Disasters are having a growing impact on businesses.
The 2011 Great East Japan Earthquake and the Chao Phraya River floods in Thailand have focused attention on the growing impact of disasters on the private sector.
Businesses suffer direct losses when they have invested in locating factories, offices, plants, warehouses and other facilities in locations exposed to hazards such as floods, cyclones, earthquakes or tsunamis, without adequately investing to reduce the risks.
Aimed at making the world a safer place, policy makers and business leaders from around the world gathered in Geneva from May 19 to 23 for the Fourth Session of the Global Platform conference on disaster risk reduction held by the United Nations International Strategy for Disaster Reduction (UNISDR).
Attended by around 4,000 representatives of governments, businesses, NGOs, scientists and academics, the forum is expected to mobilize resources to create awareness and ways to reduce risks stemming from disasters.
“This gathering shows the cross-cutting nature of disaster risk reduction. The representatives are the keys to building resilience to disasters and making our communities safer. This is our collective and shared responsibility,” said United Nations deputy secretary-general Jan Eliasson on Tuesday. Eliasson explained that no country had a leading model of disaster risk reduction.
While Japan is considered the model in the campaign, the country’s encounters with deadly combinations of disasters was overwhelming and catastrophic. The US state of Oklahoma was recently hit by a tornado, killing at least 24 people and injuring about 240, despite measures the country had long put in place to reduce the risks.
The impact of such disasters, which have cost trillions of dollars in economic losses, was evident for the world’s most economically developed countries.
“Think how much more dangerous the situation is if there is no risk management process in place,” said consulting firm PwC’s head of crisis leadership practice Paul Robertson in a session during the Global Platform conference.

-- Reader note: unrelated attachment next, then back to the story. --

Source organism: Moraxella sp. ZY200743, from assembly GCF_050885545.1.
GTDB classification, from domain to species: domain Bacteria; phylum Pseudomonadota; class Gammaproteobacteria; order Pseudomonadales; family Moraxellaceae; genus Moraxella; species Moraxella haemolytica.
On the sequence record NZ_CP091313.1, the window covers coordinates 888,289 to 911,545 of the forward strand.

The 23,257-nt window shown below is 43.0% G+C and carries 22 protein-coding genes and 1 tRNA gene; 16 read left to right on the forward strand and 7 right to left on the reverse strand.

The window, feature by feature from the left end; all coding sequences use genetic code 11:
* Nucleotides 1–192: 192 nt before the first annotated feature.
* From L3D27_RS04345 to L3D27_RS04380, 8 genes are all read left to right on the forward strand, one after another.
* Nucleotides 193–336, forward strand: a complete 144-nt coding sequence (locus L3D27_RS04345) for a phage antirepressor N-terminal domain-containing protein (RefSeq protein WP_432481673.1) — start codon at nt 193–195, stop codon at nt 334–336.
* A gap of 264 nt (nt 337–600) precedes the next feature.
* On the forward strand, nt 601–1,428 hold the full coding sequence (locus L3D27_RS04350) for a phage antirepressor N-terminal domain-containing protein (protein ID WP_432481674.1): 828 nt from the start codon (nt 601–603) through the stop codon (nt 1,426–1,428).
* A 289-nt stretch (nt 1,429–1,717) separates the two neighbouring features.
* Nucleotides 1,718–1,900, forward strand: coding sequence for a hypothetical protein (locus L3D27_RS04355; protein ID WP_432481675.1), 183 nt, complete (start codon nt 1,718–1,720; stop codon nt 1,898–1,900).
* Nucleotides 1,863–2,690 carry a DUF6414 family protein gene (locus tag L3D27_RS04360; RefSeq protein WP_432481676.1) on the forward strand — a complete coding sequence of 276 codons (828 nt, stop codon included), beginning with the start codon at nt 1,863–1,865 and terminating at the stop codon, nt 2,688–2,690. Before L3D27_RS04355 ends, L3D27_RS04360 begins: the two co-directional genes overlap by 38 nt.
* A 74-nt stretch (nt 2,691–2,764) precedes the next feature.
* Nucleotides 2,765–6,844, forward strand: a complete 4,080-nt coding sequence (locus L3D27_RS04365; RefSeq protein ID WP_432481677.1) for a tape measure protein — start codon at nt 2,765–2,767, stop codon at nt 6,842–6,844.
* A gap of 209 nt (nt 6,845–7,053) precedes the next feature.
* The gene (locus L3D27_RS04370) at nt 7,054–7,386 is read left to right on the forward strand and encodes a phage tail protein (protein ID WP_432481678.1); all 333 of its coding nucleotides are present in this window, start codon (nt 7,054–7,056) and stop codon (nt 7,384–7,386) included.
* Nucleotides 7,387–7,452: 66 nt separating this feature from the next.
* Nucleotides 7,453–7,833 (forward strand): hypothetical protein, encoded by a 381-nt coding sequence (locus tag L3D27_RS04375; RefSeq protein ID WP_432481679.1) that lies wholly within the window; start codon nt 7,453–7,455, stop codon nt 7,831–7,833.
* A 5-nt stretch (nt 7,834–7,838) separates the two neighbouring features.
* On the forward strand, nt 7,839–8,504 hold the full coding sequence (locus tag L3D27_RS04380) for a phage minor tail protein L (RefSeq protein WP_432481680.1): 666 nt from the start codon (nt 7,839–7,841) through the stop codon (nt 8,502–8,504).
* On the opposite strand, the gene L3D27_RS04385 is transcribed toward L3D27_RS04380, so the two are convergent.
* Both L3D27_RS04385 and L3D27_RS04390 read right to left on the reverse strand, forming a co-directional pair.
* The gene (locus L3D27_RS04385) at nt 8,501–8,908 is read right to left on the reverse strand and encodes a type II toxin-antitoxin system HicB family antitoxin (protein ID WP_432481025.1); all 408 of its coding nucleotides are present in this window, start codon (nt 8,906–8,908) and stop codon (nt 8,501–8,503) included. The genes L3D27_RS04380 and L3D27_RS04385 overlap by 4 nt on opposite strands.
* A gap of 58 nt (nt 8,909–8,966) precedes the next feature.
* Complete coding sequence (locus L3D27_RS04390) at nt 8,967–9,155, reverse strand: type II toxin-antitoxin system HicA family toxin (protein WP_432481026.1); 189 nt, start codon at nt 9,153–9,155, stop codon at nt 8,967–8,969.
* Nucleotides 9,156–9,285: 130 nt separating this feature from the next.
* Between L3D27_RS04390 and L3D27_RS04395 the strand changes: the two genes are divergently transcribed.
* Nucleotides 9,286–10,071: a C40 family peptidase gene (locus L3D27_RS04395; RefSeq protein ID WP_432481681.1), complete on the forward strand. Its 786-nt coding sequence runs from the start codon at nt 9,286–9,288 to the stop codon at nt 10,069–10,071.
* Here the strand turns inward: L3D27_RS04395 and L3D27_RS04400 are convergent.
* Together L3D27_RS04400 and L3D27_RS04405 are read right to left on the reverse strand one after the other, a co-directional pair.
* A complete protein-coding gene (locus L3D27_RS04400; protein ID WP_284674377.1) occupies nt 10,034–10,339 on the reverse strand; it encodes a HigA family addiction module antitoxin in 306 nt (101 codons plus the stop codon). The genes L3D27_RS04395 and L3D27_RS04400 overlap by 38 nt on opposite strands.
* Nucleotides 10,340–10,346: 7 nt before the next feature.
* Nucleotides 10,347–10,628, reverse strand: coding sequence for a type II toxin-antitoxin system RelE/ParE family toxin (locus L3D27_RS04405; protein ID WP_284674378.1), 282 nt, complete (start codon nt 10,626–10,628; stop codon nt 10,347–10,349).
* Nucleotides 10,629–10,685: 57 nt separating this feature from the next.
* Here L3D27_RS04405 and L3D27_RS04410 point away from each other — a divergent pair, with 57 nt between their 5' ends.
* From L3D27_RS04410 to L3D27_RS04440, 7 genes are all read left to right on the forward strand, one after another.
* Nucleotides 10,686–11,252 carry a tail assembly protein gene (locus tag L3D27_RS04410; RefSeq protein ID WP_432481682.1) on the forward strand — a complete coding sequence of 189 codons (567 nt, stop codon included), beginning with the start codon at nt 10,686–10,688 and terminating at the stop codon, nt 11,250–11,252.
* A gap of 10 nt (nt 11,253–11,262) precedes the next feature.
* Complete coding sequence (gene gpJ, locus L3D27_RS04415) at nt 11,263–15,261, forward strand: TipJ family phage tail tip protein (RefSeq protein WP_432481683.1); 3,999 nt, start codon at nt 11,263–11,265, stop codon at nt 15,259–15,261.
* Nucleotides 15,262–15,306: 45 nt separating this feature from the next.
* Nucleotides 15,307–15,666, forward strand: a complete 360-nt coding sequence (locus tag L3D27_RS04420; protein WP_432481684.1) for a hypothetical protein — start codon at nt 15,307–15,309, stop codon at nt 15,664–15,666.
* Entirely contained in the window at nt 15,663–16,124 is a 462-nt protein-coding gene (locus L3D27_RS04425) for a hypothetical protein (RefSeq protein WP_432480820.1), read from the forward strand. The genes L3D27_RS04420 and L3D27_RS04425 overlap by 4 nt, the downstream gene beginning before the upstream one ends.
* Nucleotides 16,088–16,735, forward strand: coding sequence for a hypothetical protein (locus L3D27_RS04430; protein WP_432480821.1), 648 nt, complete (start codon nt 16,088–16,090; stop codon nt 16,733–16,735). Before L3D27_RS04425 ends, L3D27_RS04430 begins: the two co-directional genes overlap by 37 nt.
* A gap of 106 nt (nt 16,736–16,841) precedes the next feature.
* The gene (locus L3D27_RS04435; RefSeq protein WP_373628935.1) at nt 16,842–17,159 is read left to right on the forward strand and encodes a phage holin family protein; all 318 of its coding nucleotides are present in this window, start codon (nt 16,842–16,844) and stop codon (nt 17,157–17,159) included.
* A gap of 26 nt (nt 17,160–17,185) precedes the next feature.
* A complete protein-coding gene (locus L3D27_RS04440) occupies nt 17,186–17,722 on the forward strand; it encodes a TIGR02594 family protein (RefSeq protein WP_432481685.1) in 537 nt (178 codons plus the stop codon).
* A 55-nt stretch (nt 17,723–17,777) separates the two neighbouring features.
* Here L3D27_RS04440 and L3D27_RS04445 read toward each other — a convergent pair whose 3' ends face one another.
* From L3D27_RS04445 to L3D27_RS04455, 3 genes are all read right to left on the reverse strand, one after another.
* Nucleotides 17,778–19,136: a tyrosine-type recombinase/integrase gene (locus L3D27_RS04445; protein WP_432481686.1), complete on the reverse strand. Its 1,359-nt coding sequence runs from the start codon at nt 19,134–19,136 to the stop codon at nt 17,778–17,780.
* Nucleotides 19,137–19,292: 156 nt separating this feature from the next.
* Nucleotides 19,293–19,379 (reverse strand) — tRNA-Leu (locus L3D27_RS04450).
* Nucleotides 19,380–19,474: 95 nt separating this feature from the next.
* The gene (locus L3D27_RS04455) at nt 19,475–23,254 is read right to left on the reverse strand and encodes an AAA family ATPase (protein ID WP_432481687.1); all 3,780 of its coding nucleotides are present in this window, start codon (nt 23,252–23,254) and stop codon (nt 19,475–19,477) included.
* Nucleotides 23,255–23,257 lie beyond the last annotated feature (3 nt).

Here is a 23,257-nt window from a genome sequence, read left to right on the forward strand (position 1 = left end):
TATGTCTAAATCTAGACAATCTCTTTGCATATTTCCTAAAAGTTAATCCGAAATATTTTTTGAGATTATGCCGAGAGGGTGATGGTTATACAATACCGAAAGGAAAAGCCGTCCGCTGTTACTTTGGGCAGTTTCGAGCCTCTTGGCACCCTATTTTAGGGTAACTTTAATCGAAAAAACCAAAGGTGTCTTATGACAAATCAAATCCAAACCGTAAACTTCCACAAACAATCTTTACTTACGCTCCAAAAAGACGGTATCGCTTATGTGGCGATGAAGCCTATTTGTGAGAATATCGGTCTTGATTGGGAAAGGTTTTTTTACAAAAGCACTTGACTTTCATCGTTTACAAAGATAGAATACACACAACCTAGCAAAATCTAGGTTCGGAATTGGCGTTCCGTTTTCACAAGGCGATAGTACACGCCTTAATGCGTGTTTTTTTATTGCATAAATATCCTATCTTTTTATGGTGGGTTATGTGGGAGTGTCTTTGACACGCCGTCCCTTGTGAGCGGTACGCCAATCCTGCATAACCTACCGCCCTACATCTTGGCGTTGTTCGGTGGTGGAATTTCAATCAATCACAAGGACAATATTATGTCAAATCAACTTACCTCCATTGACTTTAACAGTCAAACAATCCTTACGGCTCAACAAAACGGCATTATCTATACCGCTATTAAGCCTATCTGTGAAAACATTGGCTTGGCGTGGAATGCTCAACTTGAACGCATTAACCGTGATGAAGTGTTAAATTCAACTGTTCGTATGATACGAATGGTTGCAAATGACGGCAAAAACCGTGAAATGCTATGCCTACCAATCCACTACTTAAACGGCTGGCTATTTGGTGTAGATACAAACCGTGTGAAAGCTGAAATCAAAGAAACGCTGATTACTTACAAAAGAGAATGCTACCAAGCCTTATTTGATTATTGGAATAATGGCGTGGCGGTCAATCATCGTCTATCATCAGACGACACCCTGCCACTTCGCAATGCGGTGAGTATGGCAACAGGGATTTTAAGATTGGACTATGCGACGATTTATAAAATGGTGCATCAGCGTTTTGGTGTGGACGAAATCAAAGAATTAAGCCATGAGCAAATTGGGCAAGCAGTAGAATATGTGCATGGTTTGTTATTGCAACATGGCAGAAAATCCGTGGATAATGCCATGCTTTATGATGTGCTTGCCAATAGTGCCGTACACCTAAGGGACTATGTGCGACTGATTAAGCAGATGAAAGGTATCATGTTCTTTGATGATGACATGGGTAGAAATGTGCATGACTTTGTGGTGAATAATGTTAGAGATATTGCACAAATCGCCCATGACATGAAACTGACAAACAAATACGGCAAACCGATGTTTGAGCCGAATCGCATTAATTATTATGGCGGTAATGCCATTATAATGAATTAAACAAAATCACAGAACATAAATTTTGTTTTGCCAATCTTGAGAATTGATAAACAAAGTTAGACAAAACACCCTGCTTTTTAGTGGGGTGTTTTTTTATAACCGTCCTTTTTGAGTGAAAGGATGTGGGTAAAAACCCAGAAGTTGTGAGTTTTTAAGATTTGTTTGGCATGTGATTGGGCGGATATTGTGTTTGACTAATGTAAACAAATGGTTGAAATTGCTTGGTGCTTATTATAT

“Good crisis management creates value and without it, firms could potentially be in ‘company killer territory’,” said Robertson.
Aside from PwC, 14 global corporations – ABB, ARUP, BG Group, Citigroup, General Electric, HCC Group, Hirco Group, Hitachi Group, InterContinental Hotels Group, Nestle, NTT East Corporation, Roche, Shapoorhi Pallonji & Co and Walmart – gathered in the Global Platform conference to design a framework to facilitate the role of the private sector to take leadership in disaster risk reduction.
A concrete outcome of the framework, such as standards for buildings, financing schemes for projects in disaster-prone areas and supply chain management during disasters, is expected to be endorsed during the World Conference on Disaster Reduction in Japan in 2015.
While efforts to reach common standards are ongoing, Indonesia has taken a milestone measure to have businesses comply with a map on disaster-prone areas when determining locations and building standards to place their facilities.
“Since the 2004 tsunami, we have raised the awareness of businesspeople to the need for evaluating the locations of facilities and infrastructure,” said National Agency for Disaster Management (BNPB) chairman Syamsul Maarif on Wednesday.
“Most provinces have their own bylaws that set standards for business facilities to reduce disaster risks. One good example is the West Sumatra administration, which regularly invites us to advise on the construction of big buildings and assess existing building standards,” said Syamsul.
West Sumatra was hit by deadly earthquake in 2009, killing more than 1,000 people. The BNPB estimated that economic losses from the disaster topped Rp 21.6 trillion (US$2.2 billion).
According to Syamsul, big local and international businesses were already aware of the risks entailed with their operation in Indonesia in relation to natural disasters. He said most of them had adjusted their building standards, supply chain management and facility locations.
“The recent Jakarta flood has alarmed them again over the need of their facilities to be in safer places, or to build necessary infrastructure that can prevent facilities from being impacted by disasters,” he said.
Since 2000, there have been more than 8,000 disasters in Indonesia, such as earthquakes, tsunamis, floods, landslides, volcano eruptions and droughts. These disasters have claimed more than 181,000 lives and displaced around 7.7 million people, according to the BNPB.
The agency has estimated economic losses to the tune of more than Rp 106 trillion (US$10.9 billion), almost double the Rp 55.9 trillion allocated for health services in the 2013 state budget.
Economic losses from natural disasters in RI
1. Aceh tsunami (2004) Rp 39t
2. Earthquake in Yogyakarta (2006) Rp 27t
3. Earthquake in W. Sumatra (2009) Rp 21.6t
4. Merapi volcano eruption (2010) Rp 3.56t
5. Jakarta floods (2013) Rp 8t
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